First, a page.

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The UK’s Snooziest Sectors

Which industries hit the snooze button the most? We’ve surveyed Britain’s workforce to see which professions are rolling over for an extra nine minutes (the default snooze time on an iPhone) and who is leaping out of bed ready for the day.

We’ve also tallied up these daily snooze times for each profession, revealing how much time is lost over the course of a year.

Where does your profession rank? And what could you be doing with all that snooze time…

Who’s hitting snooze the most?

The study, which surveyed over four thousand UK workers, shows that employees from the sales industry snooze their alarms significantly more than any other sectors, with 20% struggling to get out of bed after a second snooze, and a staggering 45% snoozing up to four times a day.

Those who work in creative arts and design struggle to get up too, spending the equivalent of four days in periods of ‘snooze’ each year.

These industries are worse than students, whereby only 30% are snoozing three times or more.

Regardless of getting the least amount of sleep, police officers, and those who work in law enforcement and security, show the most self-discipline - with 67% not hitting the snooze button at all.

They’re followed closely by the public service sector, whereby half of employees jump straight out of bed without needing an extra nine minutes.

Why Snoozing isn’t great

With 36% of the UK workforce snoozing their alarms up to FOUR times before they rise, it’s clear that not everyone is keen to get out of bed.

Medical studies from NCBI show that when you hit snooze and go back to sleep, you send your whole system into a confusing tailspin., known as sleep inertia.

During sleep, the brain moves through five different stages. One of these stages is rapid eye movement (REM) sleep. During this phase, the eyes move rapidly in various directions, most dreams will occur, and it is thought to play a role in learning, memory, and mood.

People enter REM sleep within the first 90 minutes of falling asleep and, as the sleep cycle repeats throughout the night, REM sleep occurs several times each night.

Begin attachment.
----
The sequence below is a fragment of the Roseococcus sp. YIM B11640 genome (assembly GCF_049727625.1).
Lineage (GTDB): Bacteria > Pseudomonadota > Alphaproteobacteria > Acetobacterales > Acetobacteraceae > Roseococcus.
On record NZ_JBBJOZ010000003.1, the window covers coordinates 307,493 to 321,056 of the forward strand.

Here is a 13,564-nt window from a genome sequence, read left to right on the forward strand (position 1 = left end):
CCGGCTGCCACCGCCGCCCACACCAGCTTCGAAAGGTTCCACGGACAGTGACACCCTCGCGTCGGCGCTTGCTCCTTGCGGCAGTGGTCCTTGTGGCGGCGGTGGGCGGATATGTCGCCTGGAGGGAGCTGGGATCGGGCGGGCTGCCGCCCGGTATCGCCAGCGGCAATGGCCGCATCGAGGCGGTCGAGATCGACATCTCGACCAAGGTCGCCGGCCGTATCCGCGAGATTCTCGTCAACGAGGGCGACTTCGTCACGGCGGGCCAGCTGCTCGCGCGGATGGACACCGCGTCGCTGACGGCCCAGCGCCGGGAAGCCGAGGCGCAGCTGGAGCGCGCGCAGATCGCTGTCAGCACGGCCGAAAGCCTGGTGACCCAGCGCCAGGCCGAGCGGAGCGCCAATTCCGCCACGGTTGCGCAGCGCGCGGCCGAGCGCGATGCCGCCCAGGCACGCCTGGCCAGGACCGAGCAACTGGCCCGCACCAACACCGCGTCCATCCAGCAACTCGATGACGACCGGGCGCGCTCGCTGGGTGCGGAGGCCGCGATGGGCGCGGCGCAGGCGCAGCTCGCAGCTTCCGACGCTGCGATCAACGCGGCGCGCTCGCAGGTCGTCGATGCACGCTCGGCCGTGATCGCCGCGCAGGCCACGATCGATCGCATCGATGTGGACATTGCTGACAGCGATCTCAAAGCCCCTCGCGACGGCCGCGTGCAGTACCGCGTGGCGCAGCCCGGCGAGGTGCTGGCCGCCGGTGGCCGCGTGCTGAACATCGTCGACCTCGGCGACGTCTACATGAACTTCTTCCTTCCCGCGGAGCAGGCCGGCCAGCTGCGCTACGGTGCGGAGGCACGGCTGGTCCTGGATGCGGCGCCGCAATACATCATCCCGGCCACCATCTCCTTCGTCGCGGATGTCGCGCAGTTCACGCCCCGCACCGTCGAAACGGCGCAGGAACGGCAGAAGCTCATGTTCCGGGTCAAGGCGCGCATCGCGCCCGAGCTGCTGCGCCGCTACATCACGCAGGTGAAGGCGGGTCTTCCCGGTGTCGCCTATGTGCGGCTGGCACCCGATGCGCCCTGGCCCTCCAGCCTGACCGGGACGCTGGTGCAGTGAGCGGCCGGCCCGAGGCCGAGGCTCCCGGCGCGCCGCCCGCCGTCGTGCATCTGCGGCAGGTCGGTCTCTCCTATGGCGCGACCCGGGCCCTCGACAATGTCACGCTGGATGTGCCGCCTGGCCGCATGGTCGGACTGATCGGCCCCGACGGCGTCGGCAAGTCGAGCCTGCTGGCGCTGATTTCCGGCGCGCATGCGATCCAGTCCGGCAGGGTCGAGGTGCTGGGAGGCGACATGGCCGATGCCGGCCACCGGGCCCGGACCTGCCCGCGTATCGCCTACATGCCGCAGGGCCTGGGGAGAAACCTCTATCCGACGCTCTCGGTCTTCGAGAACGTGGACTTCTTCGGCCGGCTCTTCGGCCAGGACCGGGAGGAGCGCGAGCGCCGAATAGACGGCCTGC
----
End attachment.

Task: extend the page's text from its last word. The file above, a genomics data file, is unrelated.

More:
When your alarm goes off in the morning, you’re usually near the end of your last REM cycle, meaning it’s the perfect time to get out of bed. However, by hitting the snooze button and going back to sleep, your REM cycle starts again.

This means when your alarm goes off a second time, it wakes you up in the middle of REM instead of at the end. As a result, you end up feeling groggy and disoriented, which is not what you want before a day at work.

But why is a snooze nine minutes long exactly?

Experts suggest it's because when the snooze feature was first introduced in the 1950s it had to work around a clock's gears, which had already been designed and put in place.

Clock engineers had to work with the gears and had limited options for the pause without it lasting for more than 10 minutes, which was too long for a quick snooze.

As a double-digit snooze would be harder to program than a single-digit one, designers decided to go with the less complicated option.

Now, digital clocks—including iPhone’s alarm app— follow suit and pay homage to the original nine minutes.

How to stop snoozing

Stephanie Romiszweski, Sleep Physiologist at the Sleepy Head Clinic gives her tips for a good night’s sleep. She said: “Making sure your bedroom environment is suitable for you is the first step to achieving the most out of sleep.

“Also, try to keep a regular wake time, and whilst having the same sleep ‘opportunity’ is important, it doesn’t mean going to bed when you are anxious or not sleepy just because the clock on the wall says so.

“Only go to bed once you are really sleepy, and spend the rest of your time finding things that make you feel good.

“That way work is less likely to impact on the quality of your sleep. Remember it’s all about quality and not quantity.”


Comfort is also key to getting a good night’s sleep. If your bed is uncomfortable and stopping you from having sweet dreams, take a look at our range of mattresses, bed frames, and bedding.

References

https://www.ncbi.nlm.nih.gov/pubmed/12531174